Six Techniques for Perfect Practice

Practice is something that all instrumentalists have to face.  What makes good practice?  Here is Tampa Bay Music Academy’s blog post describing techniques for perfect practice.  It is written by Susan McClure and is re-posted here with permission for our readership.  To view it in its original context, please click here.

Remember the old saying “practice makes perfect”? Well, forget it. You can practice the same song for five hours, but if you’re practicing it incorrectly, all you’ll get for your trouble is a very strongly ingrained mistake.

When I was a budding young pianist, I had a teacher who cemented this concept in my brain. I can still remember her leaning forward in her chair, eyes drilling into my soul saying “Practice makes permanent!” Mrs. Roschi, if you are reading this, I got it! Another way of saying this is “Perfect practice makes perfect.” So how can you set yourself up for practice sessions that really make a difference?

  • Set a Goal

Goals should be specific and manageable. “Practice until it’s right” may not be the best goal, especially for younger students. A manageable goal for one practice session might be “Practice the first line at half speed until you master the sixteenth note run.” Goals help students monitor their progress, alleviate frustration, and keep the end in sight.

  • Practice at the Right Time

Students should concentrate their practice time when they are physically and mentally able to engage. I always encourage parents to give their children a break after school before requiring them to sit down and practice. After sitting at a desk all day, a little mental and physical down time can be the key to creating a more effective practice session later on.

  • Slow Down

Slow practice is one of the most important techniques students can use to master difficult passages. Unfortunately, it’s also one of the least-used techniques. Slow practice enables you to build accurate muscle memory in your fingers, decreasing the likelihood of mistakes later on. If you practice accurately every time, your fingers will take over even when your brain freezes with stage fright.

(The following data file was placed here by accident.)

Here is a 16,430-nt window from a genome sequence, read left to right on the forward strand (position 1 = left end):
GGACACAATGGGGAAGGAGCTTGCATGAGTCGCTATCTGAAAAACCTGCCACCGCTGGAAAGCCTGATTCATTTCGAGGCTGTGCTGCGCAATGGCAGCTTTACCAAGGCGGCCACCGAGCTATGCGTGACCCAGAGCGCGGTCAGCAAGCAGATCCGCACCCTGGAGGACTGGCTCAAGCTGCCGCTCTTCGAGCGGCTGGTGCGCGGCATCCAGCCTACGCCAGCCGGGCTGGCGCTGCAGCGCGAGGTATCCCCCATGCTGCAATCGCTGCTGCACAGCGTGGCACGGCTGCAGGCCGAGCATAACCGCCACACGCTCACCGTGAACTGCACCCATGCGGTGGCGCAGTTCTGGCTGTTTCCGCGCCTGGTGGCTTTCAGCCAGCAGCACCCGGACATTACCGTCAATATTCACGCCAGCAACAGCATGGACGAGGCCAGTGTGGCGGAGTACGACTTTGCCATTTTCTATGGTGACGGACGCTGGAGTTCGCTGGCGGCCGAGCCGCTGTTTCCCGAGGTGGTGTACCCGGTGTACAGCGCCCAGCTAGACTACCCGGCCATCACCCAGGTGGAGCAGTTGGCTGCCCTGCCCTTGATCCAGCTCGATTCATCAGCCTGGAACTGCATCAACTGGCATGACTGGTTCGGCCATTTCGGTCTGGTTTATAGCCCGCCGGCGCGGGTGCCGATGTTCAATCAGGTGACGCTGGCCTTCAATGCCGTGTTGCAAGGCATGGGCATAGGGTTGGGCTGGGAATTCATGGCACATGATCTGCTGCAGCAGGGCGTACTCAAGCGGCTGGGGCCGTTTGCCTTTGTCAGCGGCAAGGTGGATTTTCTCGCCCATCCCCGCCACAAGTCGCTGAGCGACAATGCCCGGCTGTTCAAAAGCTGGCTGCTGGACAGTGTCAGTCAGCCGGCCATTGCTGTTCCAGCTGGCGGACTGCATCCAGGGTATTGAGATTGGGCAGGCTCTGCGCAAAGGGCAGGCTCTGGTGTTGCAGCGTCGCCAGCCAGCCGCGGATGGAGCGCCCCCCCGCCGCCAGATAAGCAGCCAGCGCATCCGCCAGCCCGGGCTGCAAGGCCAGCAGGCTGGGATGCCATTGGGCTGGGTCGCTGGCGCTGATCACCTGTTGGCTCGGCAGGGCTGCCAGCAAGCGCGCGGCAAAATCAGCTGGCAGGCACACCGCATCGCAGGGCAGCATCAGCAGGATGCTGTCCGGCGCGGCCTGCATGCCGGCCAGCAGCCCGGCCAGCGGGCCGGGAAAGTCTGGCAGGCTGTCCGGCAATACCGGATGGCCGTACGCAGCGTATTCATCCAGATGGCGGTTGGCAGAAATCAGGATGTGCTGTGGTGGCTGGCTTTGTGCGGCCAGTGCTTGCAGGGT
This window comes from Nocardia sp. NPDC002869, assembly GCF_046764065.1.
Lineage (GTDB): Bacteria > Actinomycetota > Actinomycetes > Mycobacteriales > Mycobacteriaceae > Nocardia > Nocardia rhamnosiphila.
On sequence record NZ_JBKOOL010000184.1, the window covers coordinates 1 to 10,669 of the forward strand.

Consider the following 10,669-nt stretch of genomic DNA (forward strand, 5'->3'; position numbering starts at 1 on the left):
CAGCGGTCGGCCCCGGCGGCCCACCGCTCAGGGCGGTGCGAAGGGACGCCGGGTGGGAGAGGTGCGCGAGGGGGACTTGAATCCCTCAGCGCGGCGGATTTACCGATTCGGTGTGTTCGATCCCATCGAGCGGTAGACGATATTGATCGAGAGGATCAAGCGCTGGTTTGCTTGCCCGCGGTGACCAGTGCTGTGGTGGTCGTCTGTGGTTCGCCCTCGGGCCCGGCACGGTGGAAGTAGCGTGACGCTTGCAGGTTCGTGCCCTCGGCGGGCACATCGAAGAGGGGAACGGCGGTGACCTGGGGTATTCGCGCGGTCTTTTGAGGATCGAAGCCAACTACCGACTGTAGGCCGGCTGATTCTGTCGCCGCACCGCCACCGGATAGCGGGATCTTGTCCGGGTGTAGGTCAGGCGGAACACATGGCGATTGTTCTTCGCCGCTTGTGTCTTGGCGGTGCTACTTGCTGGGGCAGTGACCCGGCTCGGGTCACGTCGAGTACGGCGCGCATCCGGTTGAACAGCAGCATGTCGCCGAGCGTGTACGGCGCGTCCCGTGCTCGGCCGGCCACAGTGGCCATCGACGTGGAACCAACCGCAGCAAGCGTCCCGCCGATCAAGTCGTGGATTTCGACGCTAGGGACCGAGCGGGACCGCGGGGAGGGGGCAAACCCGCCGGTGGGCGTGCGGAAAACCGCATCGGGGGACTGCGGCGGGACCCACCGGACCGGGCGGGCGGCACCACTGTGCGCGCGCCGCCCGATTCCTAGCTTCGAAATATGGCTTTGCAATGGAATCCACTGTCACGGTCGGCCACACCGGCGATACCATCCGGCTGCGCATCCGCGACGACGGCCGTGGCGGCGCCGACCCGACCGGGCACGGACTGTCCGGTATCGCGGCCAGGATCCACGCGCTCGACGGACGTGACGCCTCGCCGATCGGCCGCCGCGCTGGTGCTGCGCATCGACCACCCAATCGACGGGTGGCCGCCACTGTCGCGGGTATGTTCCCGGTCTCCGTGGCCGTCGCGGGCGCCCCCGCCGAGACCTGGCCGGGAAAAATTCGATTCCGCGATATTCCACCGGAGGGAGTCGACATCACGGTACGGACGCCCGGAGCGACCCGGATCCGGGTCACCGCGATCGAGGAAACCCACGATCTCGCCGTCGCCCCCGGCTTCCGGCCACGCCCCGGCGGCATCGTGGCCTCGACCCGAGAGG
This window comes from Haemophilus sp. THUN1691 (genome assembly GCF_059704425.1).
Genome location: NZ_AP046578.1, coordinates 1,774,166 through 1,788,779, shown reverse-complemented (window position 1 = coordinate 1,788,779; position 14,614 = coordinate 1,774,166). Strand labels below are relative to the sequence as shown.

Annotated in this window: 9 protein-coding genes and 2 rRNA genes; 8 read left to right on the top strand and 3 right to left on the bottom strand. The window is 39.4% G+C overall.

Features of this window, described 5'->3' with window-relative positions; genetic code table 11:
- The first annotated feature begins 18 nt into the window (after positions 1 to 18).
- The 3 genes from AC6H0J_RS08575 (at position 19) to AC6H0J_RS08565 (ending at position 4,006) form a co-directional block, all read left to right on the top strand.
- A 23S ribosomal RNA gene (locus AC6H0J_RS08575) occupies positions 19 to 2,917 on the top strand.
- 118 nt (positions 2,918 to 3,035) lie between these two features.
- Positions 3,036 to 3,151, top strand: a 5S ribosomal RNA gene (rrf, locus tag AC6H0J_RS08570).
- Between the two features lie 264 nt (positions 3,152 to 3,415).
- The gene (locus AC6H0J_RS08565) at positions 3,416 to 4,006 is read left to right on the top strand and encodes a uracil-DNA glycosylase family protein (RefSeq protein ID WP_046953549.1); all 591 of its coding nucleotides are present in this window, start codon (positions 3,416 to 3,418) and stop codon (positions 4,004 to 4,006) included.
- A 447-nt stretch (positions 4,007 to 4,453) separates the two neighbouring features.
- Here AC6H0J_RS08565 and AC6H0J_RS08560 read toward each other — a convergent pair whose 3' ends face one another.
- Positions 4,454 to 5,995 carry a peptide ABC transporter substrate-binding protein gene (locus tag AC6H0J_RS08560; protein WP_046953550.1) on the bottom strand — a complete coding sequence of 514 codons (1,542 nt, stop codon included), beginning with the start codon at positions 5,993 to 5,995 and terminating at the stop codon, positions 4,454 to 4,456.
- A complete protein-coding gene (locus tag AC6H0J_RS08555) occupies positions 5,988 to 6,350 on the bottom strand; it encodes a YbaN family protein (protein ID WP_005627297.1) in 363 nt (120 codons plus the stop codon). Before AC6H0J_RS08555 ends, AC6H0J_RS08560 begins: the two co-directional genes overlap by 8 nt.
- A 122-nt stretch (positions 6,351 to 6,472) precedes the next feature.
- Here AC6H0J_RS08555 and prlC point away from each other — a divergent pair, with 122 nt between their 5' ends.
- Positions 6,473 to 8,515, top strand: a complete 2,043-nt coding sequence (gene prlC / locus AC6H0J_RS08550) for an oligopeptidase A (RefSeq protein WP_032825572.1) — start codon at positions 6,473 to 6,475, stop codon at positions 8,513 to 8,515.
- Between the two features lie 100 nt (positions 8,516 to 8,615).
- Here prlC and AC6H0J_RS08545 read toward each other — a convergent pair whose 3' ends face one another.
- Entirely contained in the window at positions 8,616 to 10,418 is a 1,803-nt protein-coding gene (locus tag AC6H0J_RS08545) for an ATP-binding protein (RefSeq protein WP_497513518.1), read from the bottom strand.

• Use a Metronome

Another little-used tool, the metronome is essential for playing the right notes at the right time. No hesitating over difficult passages! Slow the metronome down until you can play the song accurately in perfect time. Then increase it one or two clicks at a time as you build up to the desired tempo.

  • Engage Your Brain

Thirty minutes of practice with acute mental focus can accomplish more than three hours of mindless repetition. Don’t settle for quantity alone. Quantity without quality will simply ingrain bad habits.

  • Stop When You Need To

When you begin to get tired or frustrated, it’s time to take a break. Get up and stretch, have a snack, or do something else for a while. Frustrated practice accomplishes nothing.

Young students will need their parents’ help in order to implement some of these techniques. They need specific guidelines, schedules, and practice goals to be set for them. As the student matures in both age and ability, he can begin to plan and execute practice sessions on his own.

There is nothing more satisfying than mastering a piece that at first reading seemed impossible. By planning for effective practice, you can accomplish more in less time while also setting yourself up for future success. Practice does, indeed, make permanent.

About Richard Tracy

I have been playing the violin for about 20 years - in spite of missing the index finger of my left hand.
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